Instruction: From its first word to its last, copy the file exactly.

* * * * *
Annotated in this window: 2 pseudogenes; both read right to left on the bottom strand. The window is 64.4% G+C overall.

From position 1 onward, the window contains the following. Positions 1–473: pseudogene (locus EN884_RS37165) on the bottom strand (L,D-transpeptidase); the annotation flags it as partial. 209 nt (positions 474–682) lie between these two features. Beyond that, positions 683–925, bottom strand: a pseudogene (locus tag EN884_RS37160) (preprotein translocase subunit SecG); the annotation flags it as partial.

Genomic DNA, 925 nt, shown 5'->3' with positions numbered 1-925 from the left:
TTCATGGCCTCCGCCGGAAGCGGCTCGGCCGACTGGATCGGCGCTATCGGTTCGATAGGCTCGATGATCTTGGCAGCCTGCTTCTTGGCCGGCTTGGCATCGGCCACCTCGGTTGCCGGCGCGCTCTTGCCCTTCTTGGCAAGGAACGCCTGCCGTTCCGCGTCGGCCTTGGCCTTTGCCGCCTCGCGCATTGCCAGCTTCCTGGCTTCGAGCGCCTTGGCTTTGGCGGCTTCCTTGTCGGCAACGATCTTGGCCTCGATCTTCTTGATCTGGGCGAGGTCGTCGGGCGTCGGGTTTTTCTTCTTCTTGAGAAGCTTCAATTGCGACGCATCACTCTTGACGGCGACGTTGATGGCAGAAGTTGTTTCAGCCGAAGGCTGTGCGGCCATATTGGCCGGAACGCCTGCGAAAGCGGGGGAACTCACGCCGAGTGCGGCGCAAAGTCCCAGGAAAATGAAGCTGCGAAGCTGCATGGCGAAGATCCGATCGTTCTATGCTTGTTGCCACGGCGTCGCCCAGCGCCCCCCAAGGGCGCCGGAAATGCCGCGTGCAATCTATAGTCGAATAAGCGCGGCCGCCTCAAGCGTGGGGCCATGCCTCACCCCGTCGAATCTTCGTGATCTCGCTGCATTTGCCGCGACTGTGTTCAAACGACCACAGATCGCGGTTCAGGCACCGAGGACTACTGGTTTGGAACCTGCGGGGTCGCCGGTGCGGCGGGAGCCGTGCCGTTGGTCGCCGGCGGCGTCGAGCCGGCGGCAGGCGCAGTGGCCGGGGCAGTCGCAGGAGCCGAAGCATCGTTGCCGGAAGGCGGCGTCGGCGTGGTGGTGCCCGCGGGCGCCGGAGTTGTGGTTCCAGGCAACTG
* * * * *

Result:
Annotated in this window: 2 pseudogenes; both read right to left on the bottom strand. The window is 64.4% G+C overall.

From position 1 onward, the window contains the following. Positions 1–473: pseudogene (locus EN884_RS37165) on the bottom strand (L,D-transpeptidase); the annotation flags it as partial. 209 nt (positions 474–682) lie between these two features. Beyond that, positions 683–925, bottom strand: a pseudogene (locus tag EN884_RS37160) (preprotein translocase subunit SecG); the annotation flags it as partial.

Genomic DNA, 925 nt, shown 5'->3' with positions numbered 1-925 from the left:
TTCATGGCCTCCGCCGGAAGCGGCTCGGCCGACTGGATCGGCGCTATCGGTTCGATAGGCTCGATGATCTTGGCAGCCTGCTTCTTGGCCGGCTTGGCATCGGCCACCTCGGTTGCCGGCGCGCTCTTGCCCTTCTTGGCAAGGAACGCCTGCCGTTCCGCGTCGGCCTTGGCCTTTGCCGCCTCGCGCATTGCCAGCTTCCTGGCTTCGAGCGCCTTGGCTTTGGCGGCTTCCTTGTCGGCAACGATCTTGGCCTCGATCTTCTTGATCTGGGCGAGGTCGTCGGGCGTCGGGTTTTTCTTCTTCTTGAGAAGCTTCAATTGCGACGCATCACTCTTGACGGCGACGTTGATGGCAGAAGTTGTTTCAGCCGAAGGCTGTGCGGCCATATTGGCCGGAACGCCTGCGAAAGCGGGGGAACTCACGCCGAGTGCGGCGCAAAGTCCCAGGAAAATGAAGCTGCGAAGCTGCATGGCGAAGATCCGATCGTTCTATGCTTGTTGCCACGGCGTCGCCCAGCGCCCCCCAAGGGCGCCGGAAATGCCGCGTGCAATCTATAGTCGAATAAGCGCGGCCGCCTCAAGCGTGGGGCCATGCCTCACCCCGTCGAATCTTCGTGATCTCGCTGCATTTGCCGCGACTGTGTTCAAACGACCACAGATCGCGGTTCAGGCACCGAGGACTACTGGTTTGGAACCTGCGGGGTCGCCGGTGCGGCGGGAGCCGTGCCGTTGGTCGCCGGCGGCGTCGAGCCGGCGGCAGGCGCAGTGGCCGGGGCAGTCGCAGGAGCCGAAGCATCGTTGCCGGAAGGCGGCGTCGGCGTGGTGGTGCCCGCGGGCGCCGGAGTTGTGGTTCCAGGCAACTG